(Nerd Wallet) – Financial misinformation is prevalent and can hurt your credit score. New NerdWallet survey Americans have many misconceptions about their credit, some of which can seriously damage your score. Here are three common misconceptions about credit scores and how to avoid them. explain.
Myth 1. Keeping balance on your credit card will give you an edge on your score
This is a credit myth. According to a survey, nearly half (46%) of Americans believe that leaving a balance on your credit card is better for your score than paying in full. However, holding a balance does not improve your creditworthiness, and in fact can be detrimental if your balance is a large percentage of your available credit limit. This is because your credit utilization (credit limit in use) increases, which has a greater impact on your score.
Another drawback of leaving a balance on your credit card is interest. Credit card debt (if you keep a balance on the card, even intentionally) is one of the most expensive debts due to double-digit interest rates. You might think that leaving a small balance on your card doesn’t cost much, but it could be because: How credit card interest is calculated.
If you do not pay off all balances by the due date, interest will be calculated, but not only on the remaining balance. Instead, it’s calculated based on his average daily balance on the credit card. So if he has a $10 balance on his credit card, but his average daily balance on the card for the month was $1,000, he will be charged interest on the $1,000 balance.
You can combat this by paying off your balance on time. This can reduce credit usage and monthly costs.
Myth 2. Closing unused credit cards builds credit
The survey found that nearly half (46%) of Americans believe that canceling unused credit cards will improve their credit score. It seems counter-intuitive to keep a financial product you aren’t using, but closing a credit card can lower your score.
Canceling your card can lower your credit score in two ways. Increased credit utilization and lower average account age. And there’s a reason for that close a credit card accountdisuse is generally not a good enough reason to get a credit hit.
Even if you don’t cancel your credit card, your card issuer will eventually close an account that hasn’t been used for a period of time. To combat this, you can charge your card for small recurring costs, such as monthly subscriptions, and set up automatic payments to clear your credit card balance each month.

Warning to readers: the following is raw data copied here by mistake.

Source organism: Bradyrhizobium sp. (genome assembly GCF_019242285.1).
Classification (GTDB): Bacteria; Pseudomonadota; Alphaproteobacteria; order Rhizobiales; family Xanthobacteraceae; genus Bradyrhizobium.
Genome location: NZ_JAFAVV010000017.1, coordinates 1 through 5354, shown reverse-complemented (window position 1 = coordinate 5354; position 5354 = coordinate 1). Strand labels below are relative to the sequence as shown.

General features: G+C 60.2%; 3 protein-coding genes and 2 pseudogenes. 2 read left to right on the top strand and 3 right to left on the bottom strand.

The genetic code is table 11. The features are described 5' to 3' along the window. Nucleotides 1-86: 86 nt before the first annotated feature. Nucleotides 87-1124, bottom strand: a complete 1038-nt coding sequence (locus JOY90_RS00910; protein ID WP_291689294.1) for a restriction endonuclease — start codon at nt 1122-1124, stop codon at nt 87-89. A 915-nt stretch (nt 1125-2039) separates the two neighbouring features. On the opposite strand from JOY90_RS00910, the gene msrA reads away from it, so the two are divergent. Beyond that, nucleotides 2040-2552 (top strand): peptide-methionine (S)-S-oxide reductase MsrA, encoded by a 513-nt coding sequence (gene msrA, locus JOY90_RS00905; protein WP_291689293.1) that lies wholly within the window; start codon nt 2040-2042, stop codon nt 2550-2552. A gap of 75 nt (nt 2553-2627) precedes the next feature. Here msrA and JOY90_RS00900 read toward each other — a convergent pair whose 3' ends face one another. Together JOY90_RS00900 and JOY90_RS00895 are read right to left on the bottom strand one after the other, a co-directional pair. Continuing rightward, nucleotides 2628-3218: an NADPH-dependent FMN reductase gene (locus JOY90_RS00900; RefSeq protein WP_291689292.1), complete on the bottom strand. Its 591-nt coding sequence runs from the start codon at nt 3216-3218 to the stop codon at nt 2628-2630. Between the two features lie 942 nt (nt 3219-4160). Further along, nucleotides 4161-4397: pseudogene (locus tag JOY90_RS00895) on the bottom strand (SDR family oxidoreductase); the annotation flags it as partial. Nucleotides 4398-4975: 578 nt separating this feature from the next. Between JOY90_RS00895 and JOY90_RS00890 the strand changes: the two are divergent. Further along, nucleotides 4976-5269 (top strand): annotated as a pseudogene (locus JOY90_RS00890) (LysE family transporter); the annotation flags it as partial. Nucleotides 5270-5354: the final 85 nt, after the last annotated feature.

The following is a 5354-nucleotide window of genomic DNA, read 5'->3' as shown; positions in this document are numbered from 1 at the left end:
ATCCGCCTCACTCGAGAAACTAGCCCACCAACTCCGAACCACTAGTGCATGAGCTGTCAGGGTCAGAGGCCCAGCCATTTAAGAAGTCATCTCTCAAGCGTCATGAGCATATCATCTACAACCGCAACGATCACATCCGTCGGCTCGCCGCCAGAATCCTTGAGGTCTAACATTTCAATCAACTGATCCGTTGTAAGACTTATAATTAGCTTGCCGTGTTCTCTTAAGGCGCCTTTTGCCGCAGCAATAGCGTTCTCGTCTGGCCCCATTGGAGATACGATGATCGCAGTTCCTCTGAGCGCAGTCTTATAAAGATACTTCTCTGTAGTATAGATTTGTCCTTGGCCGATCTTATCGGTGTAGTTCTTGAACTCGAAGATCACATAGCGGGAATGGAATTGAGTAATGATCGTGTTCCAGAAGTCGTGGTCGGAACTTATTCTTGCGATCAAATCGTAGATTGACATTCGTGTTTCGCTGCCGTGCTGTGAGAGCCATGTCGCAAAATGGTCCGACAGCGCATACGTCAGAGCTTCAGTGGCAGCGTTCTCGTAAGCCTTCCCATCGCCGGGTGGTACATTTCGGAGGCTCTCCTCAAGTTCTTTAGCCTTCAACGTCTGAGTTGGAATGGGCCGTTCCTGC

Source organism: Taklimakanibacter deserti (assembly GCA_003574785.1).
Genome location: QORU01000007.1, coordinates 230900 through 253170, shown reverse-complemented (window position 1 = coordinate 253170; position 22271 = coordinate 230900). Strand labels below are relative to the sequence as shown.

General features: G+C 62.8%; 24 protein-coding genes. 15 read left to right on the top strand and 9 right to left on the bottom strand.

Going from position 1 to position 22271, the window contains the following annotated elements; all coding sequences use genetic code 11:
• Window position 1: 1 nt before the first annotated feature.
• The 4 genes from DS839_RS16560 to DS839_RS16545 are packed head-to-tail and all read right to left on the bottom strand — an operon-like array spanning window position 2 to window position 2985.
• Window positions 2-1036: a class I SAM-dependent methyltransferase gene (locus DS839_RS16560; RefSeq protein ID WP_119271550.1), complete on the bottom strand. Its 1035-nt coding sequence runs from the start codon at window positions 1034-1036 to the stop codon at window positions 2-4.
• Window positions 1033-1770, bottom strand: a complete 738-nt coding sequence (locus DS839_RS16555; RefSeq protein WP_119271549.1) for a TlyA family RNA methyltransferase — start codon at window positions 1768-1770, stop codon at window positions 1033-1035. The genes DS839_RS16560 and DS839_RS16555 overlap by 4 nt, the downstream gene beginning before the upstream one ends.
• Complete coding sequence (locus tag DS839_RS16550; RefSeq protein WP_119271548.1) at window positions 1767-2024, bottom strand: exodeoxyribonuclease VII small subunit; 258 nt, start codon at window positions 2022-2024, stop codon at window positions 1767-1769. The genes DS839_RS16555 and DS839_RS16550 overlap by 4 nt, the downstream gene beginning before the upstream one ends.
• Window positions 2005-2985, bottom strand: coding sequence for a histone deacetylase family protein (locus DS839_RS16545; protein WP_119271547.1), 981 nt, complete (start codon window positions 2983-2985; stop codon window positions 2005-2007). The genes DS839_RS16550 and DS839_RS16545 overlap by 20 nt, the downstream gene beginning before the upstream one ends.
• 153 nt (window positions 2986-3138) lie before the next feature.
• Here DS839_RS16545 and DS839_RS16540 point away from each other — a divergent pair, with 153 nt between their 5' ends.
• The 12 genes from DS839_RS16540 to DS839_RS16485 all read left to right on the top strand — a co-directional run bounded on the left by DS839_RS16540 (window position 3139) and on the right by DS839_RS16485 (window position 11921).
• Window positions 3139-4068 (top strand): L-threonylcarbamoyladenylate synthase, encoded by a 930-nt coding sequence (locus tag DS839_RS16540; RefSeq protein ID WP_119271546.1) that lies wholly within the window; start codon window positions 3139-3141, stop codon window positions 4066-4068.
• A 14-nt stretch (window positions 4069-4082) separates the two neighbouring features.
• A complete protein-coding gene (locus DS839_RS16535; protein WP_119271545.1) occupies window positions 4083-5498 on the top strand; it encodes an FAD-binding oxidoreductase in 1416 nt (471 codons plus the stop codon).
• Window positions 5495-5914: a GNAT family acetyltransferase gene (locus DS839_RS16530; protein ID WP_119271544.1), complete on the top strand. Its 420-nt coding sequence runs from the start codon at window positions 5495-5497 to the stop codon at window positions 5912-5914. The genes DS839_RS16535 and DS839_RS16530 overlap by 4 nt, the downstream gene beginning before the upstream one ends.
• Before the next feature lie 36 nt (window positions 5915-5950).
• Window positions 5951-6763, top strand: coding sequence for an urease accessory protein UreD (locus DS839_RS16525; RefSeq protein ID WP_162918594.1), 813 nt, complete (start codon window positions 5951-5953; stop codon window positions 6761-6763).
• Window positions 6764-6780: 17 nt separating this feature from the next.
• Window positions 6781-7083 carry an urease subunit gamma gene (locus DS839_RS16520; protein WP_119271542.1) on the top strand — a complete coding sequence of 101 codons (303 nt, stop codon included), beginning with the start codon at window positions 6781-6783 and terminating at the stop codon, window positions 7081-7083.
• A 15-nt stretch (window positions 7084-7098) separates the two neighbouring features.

Myth 3. Credit checks don’t affect your score
According to a survey, more than a quarter (28%) of Americans are unaware that lenders who conduct credit checks can lower their credit scores. There are two types of credit checks: hard inquiries and soft inquiries. When checking credits, it’s a soft question and doesn’t affect your score.But when a lender checks your score to determine the creditworthiness of a financial instrument, it Difficult inquirythe score may decrease.
There are some exceptions. For example, for certain financial products such as mortgages and car loans, multiple inquiries within a short period of time count as one difficult inquiry. Time varies by credit scoring model, but it is safest to submit all applications within two weeks. This is known as ‘rate shopping’ and allows you to shop around for the most favorable loan terms.
However, applying for multiple credit cards in a short period of time does not fall under rate shopping, and each application results in a lot of inquiries. For this reason, we recommend that you limit the number of card applications you submit. A difficult search can remain on your credit report for up to two years, so before you apply for a new credit card, make sure it’s available to consumers within your credit score range.
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https://wgntv.com/news/3-common-credit-myths-that-could-damage-your-score/ 3 common credit myths that can hurt your score